With this being the outcome of basically two wrecked trucks merged together, We’d say Aaron did alright. We asked what his future plans for the truck were and he replied, “I’d like to throw a nine-inch rear axle under it, install airbag suspension, as well as purchase bigger turbochargers. I’ve thought about swapping a 47re automatic transmission in as well.”
How Much Power?
We were curious as to what this truck would make on the dyno. Luckily for Aaron, at the event a dyno competition was present. Of course, he was as interested as we were to see what it would lay down. After adding all of these modifications Aaron says, “I was a little concerned about the rear end holding together.”
He’s made these modifications to the truck, but the half-ton axles aren’t used to the extra horsepower and torque that the engine is capable of. Sending it anyway, Aaron took his chance. After anxiously waiting, the truck was strapped down and made a best of 655.2 horsepower and 1175.5 lb-ft of torque.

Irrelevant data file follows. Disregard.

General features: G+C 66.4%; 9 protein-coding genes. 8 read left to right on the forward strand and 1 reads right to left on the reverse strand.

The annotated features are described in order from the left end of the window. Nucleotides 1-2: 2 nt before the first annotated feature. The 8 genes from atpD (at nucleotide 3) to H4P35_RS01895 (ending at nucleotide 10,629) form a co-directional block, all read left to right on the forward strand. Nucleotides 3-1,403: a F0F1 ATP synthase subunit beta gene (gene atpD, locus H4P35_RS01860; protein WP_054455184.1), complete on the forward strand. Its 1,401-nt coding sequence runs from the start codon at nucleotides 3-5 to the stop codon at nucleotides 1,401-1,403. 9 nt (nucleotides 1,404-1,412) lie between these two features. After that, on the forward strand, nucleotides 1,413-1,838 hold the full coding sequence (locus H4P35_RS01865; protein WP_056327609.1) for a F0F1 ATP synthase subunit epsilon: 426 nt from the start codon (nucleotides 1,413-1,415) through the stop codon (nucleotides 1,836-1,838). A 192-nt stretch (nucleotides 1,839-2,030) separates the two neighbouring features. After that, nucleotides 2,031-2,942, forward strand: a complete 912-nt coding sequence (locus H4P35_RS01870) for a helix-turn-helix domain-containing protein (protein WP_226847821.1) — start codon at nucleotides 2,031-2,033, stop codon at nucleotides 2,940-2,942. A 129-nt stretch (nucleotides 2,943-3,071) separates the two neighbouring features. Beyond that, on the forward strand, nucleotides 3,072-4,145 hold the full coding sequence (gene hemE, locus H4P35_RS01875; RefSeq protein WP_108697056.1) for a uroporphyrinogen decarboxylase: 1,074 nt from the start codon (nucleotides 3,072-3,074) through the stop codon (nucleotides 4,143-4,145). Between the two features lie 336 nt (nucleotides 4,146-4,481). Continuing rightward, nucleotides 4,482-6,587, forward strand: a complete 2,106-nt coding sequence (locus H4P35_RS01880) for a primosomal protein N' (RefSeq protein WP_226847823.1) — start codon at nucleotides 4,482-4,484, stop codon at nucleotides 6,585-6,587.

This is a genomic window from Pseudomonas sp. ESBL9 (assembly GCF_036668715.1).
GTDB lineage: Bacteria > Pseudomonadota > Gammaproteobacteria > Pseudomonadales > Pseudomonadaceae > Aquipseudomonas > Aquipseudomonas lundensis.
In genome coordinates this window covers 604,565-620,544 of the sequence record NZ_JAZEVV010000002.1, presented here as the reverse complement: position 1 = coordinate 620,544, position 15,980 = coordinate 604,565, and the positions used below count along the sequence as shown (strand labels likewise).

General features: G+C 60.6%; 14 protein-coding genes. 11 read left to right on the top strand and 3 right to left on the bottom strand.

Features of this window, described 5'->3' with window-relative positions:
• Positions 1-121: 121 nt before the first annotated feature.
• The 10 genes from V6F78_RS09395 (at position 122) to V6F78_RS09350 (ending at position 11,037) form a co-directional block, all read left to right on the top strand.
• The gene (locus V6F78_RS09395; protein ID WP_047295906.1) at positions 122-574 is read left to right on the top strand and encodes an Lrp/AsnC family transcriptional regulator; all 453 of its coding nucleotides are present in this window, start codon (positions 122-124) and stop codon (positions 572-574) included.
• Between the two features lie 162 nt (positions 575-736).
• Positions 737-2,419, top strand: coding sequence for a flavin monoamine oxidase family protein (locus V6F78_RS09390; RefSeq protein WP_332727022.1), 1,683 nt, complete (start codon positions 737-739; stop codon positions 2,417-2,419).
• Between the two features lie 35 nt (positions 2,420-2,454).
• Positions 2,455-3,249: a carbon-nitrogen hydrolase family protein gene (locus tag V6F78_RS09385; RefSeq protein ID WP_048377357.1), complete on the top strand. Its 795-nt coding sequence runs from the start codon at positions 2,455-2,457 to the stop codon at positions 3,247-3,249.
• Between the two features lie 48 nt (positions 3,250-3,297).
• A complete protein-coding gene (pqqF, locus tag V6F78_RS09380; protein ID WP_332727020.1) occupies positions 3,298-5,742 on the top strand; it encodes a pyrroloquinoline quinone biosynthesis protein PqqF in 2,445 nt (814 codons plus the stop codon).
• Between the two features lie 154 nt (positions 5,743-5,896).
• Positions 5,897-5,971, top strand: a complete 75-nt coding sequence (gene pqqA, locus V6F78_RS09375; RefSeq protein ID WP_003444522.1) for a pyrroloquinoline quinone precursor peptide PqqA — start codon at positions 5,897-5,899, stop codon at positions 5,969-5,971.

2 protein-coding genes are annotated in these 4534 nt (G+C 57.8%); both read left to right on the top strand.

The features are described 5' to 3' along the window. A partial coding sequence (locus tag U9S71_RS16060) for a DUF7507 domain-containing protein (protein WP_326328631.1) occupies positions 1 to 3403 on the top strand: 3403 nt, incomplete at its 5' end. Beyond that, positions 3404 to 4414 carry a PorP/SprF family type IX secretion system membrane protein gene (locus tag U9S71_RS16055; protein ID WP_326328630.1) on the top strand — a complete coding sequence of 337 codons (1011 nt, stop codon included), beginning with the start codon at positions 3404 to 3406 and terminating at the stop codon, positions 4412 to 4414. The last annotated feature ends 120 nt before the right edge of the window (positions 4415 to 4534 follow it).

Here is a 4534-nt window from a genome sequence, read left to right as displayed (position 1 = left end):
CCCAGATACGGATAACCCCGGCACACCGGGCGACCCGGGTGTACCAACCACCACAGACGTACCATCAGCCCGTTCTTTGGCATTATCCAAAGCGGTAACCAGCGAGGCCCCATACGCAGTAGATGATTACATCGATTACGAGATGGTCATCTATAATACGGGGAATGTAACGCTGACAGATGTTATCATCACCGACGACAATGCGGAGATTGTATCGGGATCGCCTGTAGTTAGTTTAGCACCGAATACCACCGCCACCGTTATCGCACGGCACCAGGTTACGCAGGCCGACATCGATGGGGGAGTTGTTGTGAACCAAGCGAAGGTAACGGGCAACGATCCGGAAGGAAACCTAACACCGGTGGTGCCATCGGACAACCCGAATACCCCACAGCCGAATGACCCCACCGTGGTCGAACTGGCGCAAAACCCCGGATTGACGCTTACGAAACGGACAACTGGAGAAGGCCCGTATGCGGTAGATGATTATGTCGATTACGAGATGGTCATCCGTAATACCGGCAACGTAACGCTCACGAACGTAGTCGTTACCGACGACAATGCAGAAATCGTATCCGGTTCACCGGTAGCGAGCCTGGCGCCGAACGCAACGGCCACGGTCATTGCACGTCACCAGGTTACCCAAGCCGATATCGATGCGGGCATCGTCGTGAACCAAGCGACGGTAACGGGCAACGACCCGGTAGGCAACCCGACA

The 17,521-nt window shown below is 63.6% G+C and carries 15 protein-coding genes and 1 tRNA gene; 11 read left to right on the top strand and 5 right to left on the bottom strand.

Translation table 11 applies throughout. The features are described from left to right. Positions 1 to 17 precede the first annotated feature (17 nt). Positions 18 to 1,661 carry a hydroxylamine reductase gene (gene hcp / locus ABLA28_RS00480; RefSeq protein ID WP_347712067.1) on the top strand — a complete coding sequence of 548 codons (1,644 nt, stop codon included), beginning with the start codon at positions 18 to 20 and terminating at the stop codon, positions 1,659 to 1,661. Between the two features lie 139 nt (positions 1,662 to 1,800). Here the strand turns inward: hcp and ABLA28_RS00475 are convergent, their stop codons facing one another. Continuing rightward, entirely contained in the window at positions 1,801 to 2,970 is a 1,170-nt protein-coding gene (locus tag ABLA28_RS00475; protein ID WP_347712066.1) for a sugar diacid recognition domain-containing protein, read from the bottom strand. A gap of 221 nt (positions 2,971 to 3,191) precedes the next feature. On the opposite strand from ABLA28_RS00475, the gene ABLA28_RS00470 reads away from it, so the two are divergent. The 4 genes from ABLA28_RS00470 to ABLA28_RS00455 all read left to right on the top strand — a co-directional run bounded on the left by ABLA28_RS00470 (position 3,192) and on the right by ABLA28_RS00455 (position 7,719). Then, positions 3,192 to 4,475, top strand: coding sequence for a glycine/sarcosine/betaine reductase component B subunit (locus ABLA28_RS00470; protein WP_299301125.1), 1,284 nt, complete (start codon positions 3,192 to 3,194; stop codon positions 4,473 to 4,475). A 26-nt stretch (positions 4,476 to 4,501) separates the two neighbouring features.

After a two-year period, Aaron has nearly taken his truck where he wants and is very close to his end goal. With a total investment of only $6,000 for the truck, we’re hoping to see the Shop Truck out next year with even more power.
Roth would like to give a big thank you, to all of those that helped him get it to where it is today. Terry Roth, Scott Cain, Regan Swan, and Andrew Clark are the friends and family that made this possible. What are your thoughts on this unique build? Do you see this becoming a more popular build platform? Let us know in the comments below!